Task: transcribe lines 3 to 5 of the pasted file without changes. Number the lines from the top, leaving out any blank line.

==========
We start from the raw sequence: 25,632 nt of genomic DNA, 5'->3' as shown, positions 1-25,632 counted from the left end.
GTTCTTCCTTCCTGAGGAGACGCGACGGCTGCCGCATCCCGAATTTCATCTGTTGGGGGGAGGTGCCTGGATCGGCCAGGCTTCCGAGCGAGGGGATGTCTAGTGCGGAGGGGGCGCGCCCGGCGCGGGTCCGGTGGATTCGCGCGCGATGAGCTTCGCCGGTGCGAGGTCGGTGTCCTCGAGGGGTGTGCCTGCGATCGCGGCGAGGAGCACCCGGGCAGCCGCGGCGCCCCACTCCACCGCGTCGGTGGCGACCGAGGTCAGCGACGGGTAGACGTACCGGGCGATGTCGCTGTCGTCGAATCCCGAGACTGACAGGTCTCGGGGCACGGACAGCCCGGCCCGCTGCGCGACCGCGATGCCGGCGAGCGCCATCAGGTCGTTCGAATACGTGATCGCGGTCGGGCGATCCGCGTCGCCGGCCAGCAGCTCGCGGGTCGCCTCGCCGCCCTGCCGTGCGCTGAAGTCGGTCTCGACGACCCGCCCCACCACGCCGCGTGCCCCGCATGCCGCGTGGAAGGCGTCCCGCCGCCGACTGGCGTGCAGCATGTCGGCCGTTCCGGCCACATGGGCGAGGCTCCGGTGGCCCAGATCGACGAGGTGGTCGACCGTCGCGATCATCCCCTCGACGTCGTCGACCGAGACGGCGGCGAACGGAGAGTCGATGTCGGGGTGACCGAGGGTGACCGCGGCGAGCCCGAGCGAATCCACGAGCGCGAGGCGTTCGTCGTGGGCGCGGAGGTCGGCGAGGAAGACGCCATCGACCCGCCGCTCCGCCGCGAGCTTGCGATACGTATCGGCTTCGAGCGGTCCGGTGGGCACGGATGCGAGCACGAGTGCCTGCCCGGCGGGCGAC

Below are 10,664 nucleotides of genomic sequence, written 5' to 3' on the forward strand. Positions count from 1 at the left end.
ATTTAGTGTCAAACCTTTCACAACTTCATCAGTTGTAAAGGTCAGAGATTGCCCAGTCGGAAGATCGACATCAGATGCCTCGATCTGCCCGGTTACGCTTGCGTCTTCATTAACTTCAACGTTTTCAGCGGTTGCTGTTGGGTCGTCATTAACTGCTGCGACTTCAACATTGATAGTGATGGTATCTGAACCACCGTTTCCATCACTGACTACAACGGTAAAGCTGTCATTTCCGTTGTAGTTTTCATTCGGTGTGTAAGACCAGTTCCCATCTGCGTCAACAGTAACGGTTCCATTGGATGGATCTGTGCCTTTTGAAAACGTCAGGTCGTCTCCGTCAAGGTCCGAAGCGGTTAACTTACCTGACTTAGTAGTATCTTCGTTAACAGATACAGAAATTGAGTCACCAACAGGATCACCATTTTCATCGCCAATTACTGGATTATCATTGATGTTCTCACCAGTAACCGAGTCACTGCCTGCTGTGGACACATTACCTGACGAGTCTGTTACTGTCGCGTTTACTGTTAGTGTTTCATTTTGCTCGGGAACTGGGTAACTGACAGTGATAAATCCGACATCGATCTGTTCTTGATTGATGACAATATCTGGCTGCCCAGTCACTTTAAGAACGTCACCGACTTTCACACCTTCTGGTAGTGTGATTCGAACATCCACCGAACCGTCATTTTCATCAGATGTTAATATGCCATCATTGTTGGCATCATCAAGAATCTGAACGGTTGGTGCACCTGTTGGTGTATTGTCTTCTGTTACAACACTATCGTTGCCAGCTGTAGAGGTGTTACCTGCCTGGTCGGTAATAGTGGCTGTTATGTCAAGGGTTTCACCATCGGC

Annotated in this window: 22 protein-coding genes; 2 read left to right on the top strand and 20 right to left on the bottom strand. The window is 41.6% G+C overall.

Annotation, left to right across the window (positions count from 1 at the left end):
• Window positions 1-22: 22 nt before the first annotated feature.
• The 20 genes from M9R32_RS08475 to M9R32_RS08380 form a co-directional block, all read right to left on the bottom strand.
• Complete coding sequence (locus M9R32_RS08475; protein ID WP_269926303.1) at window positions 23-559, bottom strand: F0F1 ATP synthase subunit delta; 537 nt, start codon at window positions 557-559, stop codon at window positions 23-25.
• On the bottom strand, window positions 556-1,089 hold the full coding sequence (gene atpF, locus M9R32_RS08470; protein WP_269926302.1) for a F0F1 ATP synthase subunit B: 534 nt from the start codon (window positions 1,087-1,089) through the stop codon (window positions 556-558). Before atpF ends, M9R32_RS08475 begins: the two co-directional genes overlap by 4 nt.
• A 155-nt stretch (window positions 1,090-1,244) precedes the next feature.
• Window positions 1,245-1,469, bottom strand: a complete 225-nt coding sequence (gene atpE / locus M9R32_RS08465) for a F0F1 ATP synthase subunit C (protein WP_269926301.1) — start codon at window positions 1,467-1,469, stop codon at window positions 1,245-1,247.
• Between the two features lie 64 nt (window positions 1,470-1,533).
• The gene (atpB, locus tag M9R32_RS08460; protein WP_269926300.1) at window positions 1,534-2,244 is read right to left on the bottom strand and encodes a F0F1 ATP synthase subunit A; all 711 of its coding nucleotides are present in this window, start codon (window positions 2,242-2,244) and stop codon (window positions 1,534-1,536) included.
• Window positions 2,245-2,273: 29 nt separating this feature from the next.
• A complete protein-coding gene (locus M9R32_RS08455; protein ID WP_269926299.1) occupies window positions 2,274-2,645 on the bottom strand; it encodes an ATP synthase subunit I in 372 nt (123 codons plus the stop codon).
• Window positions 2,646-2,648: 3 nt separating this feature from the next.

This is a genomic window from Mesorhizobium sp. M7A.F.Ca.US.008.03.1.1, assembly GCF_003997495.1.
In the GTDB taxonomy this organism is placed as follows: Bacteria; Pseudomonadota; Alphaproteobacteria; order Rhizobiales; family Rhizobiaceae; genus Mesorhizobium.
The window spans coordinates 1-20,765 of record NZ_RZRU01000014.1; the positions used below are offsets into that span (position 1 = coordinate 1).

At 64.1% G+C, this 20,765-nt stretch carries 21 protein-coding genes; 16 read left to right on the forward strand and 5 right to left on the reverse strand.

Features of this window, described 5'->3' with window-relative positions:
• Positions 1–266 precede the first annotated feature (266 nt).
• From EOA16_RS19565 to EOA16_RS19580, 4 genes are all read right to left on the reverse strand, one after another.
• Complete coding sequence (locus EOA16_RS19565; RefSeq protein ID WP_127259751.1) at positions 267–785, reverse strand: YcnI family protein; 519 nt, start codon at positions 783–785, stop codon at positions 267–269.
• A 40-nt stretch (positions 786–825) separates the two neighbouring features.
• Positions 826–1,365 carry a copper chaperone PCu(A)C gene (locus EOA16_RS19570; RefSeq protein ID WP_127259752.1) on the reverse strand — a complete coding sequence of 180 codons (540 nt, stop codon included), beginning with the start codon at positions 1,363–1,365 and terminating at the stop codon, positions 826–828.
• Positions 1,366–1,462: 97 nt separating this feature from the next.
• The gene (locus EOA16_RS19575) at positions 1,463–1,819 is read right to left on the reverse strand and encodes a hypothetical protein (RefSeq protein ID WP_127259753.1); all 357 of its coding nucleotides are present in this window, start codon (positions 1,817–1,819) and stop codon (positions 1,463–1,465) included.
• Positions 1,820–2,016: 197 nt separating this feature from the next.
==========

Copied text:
Below are 10,664 nucleotides of genomic sequence, written 5' to 3' on the forward strand. Positions count from 1 at the left end.
ATTTAGTGTCAAACCTTTCACAACTTCATCAGTTGTAAAGGTCAGAGATTGCCCAGTCGGAAGATCGACATCAGATGCCTCGATCTGCCCGGTTACGCTTGCGTCTTCATTAACTTCAACGTTTTCAGCGGTTGCTGTTGGGTCGTCATTAACTGCTGCGACTTCAACATTGATAGTGATGGTATCTGAACCACCGTTTCCATCACTGACTACAACGGTAAAGCTGTCATTTCCGTTGTAGTTTTCATTCGGTGTGTAAGACCAGTTCCCATCTGCGTCAACAGTAACGGTTCCATTGGATGGATCTGTGCCTTTTGAAAACGTCAGGTCGTCTCCGTCAAGGTCCGAAGCGGTTAACTTACCTGACTTAGTAGTATCTTCGTTAACAGATACAGAAATTGAGTCACCAACAGGATCACCATTTTCATCGCCAATTACTGGATTATCATTGATGTTCTCACCAGTAACCGAGTCACTGCCTGCTGTGGACACATTACCTGACGAGTCTGTTACTGTCGCGTTTACTGTTAGTGTTTCATTTTGCTCGGGAACTGGGTAACTGACAGTGATAAATCCGACATCGATCTGTTCTTGATTGATGACAATATCTGGCTGCCCAGTCACTTTAAGAACGTCACCGACTTTCACACCTTCTGGTAGTGTGATTCGAACATCCACCGAACCGTCATTTTCATCAGATGTTAATATGCCATCATTGTTGGCATCATCAAGAATCTGAACGGTTGGTGCACCTGTTGGTGTATTGTCTTCTGTTACAACACTATCGTTGCCAGCTGTAGAGGTGTTACCTGCCTGGTCGGTAATAGTGGCTGTTATGTCAAGGGTTTCACCATCGGC

Annotated in this window: 22 protein-coding genes; 2 read left to right on the top strand and 20 right to left on the bottom strand. The window is 41.6% G+C overall.